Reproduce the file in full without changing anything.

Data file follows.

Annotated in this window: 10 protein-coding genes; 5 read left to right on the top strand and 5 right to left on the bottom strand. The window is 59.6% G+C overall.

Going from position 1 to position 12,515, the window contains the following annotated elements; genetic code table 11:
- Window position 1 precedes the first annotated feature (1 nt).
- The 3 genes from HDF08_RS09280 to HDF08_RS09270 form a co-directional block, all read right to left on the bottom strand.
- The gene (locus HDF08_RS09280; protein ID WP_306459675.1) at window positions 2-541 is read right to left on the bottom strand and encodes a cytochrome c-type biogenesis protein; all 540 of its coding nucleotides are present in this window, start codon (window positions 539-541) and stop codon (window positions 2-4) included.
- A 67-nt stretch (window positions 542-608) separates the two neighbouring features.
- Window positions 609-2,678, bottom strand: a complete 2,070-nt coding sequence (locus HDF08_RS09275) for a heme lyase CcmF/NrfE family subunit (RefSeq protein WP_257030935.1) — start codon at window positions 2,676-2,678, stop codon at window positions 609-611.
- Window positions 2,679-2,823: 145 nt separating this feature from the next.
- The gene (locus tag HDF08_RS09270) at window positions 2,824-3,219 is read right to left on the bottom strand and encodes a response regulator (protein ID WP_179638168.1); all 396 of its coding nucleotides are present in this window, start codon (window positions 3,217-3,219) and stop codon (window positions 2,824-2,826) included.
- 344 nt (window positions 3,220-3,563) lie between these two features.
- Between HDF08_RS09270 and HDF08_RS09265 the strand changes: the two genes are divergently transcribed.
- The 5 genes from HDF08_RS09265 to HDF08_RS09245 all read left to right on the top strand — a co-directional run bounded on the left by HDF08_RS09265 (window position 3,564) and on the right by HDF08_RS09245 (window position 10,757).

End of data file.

Annotated in this window: 10 protein-coding genes; 5 read left to right on the top strand and 5 right to left on the bottom strand. The window is 59.6% G+C overall.

Going from position 1 to position 12,515, the window contains the following annotated elements; genetic code table 11:
- Window position 1 precedes the first annotated feature (1 nt).
- The 3 genes from HDF08_RS09280 to HDF08_RS09270 form a co-directional block, all read right to left on the bottom strand.
- The gene (locus HDF08_RS09280; protein ID WP_306459675.1) at window positions 2-541 is read right to left on the bottom strand and encodes a cytochrome c-type biogenesis protein; all 540 of its coding nucleotides are present in this window, start codon (window positions 539-541) and stop codon (window positions 2-4) included.
- A 67-nt stretch (window positions 542-608) separates the two neighbouring features.
- Window positions 609-2,678, bottom strand: a complete 2,070-nt coding sequence (locus HDF08_RS09275) for a heme lyase CcmF/NrfE family subunit (RefSeq protein WP_257030935.1) — start codon at window positions 2,676-2,678, stop codon at window positions 609-611.
- Window positions 2,679-2,823: 145 nt separating this feature from the next.
- The gene (locus tag HDF08_RS09270) at window positions 2,824-3,219 is read right to left on the bottom strand and encodes a response regulator (protein ID WP_179638168.1); all 396 of its coding nucleotides are present in this window, start codon (window positions 3,217-3,219) and stop codon (window positions 2,824-2,826) included.
- 344 nt (window positions 3,220-3,563) lie between these two features.
- Between HDF08_RS09270 and HDF08_RS09265 the strand changes: the two genes are divergently transcribed.
- The 5 genes from HDF08_RS09265 to HDF08_RS09245 all read left to right on the top strand — a co-directional run bounded on the left by HDF08_RS09265 (window position 3,564) and on the right by HDF08_RS09245 (window position 10,757).